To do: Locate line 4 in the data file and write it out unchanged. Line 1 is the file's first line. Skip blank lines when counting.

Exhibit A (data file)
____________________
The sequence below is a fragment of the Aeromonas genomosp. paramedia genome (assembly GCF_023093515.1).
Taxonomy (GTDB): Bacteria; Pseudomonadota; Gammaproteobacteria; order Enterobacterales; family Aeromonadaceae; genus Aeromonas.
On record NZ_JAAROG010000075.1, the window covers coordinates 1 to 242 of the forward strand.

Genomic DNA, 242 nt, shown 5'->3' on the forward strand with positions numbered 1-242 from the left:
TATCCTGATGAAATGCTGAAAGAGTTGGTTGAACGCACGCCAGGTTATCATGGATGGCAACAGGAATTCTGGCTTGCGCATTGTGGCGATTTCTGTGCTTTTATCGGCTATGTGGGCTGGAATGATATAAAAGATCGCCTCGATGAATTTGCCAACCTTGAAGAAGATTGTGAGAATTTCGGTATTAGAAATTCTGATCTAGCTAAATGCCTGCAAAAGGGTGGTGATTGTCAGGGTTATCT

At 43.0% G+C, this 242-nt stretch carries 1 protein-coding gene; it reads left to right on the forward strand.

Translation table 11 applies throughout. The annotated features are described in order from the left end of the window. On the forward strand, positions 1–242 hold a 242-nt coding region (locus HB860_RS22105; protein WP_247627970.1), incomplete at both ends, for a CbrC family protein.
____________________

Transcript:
Genomic DNA, 242 nt, shown 5'->3' on the forward strand with positions numbered 1-242 from the left: